German Paper's Zuckerberg Cartoon Called anti-Semitic

Simon Wiesenthal Center says the caricature of Facebook's CEO recalls Nazi imagery.

A cartoon of Facebook founder Mark Zuckerberg published by a German newspaper last week has been slammed by the Simon Wiesenthal Center for recalling Nazi imagery.

Dean Rabbi Abraham Cooper, a Center associate, said Monday that the caricature in Friday's edition of the Munich-based Suddeutsche Zeitung was "an outrage.” He accused the cartoonist of “unconscious anti-Semitism,” Algemeiner reported.

The image, entitled “Krake Facebook,” German for "Facebook Octopus," depicts a many-tentacled Zuckerberg grasping at computers around him. He is shown with a hooked-nose, a smile, and curly hair under a hat with the Facebook logo on it. In one his tentacles, Zuckerberg holds the logo of Whatsapp, which his company recently purchased for $19 billion.

“The nefarious Jew/octopus was a caricature deployed by Nazis. That was used pretty much as a staple by the Nazis in terms of their hateful campaign against the Jews in the 1930s. [An] exaggerated Jewish nose removes any question if this was unconscious anti-Semitism,” the Algemeiner cited Cooper as saying.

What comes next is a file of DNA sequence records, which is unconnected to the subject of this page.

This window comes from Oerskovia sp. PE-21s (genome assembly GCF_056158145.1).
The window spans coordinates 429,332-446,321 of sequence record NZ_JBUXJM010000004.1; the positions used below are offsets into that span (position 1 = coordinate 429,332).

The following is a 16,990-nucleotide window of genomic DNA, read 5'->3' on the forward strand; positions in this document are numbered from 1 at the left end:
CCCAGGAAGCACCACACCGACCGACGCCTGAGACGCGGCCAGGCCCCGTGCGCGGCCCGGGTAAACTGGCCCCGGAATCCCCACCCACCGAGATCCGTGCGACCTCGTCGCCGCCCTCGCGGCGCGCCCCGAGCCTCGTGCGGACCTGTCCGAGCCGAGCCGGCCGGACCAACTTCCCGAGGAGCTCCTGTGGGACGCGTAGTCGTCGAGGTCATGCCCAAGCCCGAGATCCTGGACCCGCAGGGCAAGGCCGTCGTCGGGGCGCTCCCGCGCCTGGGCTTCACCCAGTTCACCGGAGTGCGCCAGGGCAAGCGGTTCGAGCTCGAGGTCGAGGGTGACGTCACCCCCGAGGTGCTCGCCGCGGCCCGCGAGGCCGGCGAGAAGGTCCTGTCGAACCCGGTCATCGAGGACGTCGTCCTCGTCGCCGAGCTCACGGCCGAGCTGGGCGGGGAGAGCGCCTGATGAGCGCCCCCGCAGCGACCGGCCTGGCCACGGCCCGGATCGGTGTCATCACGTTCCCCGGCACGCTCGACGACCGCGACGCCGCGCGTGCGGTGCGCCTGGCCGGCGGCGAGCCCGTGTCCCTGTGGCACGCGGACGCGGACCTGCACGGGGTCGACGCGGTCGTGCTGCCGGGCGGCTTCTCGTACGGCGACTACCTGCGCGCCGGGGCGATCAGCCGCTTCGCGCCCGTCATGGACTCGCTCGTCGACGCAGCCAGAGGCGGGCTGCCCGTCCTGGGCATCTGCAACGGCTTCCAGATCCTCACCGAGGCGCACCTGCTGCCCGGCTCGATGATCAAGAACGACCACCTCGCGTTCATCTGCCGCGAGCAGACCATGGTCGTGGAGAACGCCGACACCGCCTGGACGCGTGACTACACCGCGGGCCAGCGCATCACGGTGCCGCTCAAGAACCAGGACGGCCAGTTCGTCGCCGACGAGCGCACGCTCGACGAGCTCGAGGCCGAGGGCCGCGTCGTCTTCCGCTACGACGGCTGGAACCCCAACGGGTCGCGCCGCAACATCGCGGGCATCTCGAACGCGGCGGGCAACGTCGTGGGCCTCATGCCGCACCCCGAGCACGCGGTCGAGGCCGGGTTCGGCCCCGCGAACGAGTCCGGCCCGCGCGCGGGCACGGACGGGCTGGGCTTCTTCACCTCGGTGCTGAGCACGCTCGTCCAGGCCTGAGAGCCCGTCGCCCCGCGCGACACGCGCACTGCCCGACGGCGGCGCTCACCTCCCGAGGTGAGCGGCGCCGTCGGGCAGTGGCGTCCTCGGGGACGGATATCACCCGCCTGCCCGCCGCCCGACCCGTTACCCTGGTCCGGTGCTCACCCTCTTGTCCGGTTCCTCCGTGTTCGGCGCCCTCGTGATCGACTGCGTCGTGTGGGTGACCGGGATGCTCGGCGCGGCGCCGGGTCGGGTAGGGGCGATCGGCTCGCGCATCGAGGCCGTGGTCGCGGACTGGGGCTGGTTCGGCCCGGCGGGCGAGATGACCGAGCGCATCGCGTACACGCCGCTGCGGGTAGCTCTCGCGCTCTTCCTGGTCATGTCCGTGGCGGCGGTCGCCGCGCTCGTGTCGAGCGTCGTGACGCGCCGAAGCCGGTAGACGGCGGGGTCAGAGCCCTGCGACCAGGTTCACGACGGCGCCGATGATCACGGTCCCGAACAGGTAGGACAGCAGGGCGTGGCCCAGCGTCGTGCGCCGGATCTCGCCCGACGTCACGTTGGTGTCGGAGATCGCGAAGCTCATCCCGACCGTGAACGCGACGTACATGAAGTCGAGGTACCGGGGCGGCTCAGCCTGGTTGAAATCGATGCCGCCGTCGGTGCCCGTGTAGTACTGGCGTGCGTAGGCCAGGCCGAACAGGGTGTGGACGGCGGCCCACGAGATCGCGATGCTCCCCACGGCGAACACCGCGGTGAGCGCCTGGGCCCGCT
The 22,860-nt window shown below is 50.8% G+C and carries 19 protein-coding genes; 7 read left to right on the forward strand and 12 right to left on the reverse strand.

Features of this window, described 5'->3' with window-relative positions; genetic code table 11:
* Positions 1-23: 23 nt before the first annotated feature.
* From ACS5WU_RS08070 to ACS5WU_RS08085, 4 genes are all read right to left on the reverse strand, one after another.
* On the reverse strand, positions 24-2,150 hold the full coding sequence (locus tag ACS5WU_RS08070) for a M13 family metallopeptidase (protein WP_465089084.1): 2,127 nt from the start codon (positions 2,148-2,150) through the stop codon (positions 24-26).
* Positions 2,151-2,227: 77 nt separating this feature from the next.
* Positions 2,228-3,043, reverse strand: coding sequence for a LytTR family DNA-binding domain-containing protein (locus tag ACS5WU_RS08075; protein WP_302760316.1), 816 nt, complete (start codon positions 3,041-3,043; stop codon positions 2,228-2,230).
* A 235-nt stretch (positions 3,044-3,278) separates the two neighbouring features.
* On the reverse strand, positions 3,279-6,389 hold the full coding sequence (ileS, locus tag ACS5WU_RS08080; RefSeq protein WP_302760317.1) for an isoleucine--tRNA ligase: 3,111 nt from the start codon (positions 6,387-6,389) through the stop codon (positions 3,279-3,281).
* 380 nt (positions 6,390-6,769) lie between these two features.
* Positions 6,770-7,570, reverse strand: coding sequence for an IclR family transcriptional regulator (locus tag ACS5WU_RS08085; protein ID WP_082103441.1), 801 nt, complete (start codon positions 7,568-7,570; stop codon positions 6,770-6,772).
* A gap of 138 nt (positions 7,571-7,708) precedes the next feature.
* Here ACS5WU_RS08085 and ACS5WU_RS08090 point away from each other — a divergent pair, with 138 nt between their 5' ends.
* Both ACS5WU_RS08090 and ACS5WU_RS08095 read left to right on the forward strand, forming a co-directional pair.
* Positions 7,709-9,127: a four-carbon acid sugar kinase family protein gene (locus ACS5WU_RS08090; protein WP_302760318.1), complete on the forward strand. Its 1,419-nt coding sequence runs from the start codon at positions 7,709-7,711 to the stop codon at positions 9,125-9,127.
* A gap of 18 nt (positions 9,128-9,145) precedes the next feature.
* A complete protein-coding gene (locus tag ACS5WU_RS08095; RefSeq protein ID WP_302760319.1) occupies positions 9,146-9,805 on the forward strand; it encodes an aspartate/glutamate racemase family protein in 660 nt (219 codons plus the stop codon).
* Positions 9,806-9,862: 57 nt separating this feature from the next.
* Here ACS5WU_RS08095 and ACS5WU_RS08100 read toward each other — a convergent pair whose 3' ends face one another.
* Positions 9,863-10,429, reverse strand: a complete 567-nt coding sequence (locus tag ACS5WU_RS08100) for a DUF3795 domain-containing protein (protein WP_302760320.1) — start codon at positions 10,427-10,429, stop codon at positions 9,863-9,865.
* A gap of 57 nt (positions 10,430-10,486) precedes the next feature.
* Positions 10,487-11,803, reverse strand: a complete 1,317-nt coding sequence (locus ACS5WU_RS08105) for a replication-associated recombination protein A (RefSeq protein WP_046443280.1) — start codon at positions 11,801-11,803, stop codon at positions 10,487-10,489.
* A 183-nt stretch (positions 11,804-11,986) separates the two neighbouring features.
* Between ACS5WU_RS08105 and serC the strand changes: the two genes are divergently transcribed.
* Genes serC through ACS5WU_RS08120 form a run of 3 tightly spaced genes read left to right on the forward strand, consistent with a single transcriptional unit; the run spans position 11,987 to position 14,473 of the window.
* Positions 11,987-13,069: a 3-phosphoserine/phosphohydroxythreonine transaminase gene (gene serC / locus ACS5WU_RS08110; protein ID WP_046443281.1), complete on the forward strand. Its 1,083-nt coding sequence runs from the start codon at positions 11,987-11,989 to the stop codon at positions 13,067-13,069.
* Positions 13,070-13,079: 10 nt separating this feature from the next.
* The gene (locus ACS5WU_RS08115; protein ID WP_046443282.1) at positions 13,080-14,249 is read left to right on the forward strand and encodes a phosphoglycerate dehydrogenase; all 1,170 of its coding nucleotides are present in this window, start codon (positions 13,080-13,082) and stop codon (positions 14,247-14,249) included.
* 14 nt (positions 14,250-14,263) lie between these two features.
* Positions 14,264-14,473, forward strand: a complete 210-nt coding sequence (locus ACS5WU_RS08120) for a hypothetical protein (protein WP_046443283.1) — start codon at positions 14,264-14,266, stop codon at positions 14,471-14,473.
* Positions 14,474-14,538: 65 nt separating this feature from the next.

“Mark Zuckerberg is fair game for the media, including German media, but no German should deploy such caricatures,” he added.

“Does anyone doubt that the simple use of the ever-present F symbol would have made the point just as well. You don’t have to put someone’s face with an exaggeration clearly to show ‘the Jewish element’ in it… Don’t introduce these highly charged images that would deploy so effectively to spread the hatred of Jews.”

The cartoonist behind the image, Burkhard Mohr, told The Jerusalem Post on Monday that  he was “shocked” the image was perceived as anti-Semitic.

“Anti-Semitism and racism are ideologies which are totally foreign to me,” he told the newspaper. Mohr said the caricature was meant as a comment on Facebook's recent purchase of Whatsapp. “I am sorry that it led to this misunderstanding and hurt the feelings of some readers," Algemeiner cited him as saying.

In June last year, the Suddeutsche Zeitung was slammed for publishing a cartoon that appeared to depict the State of Israel as a ravenous monster.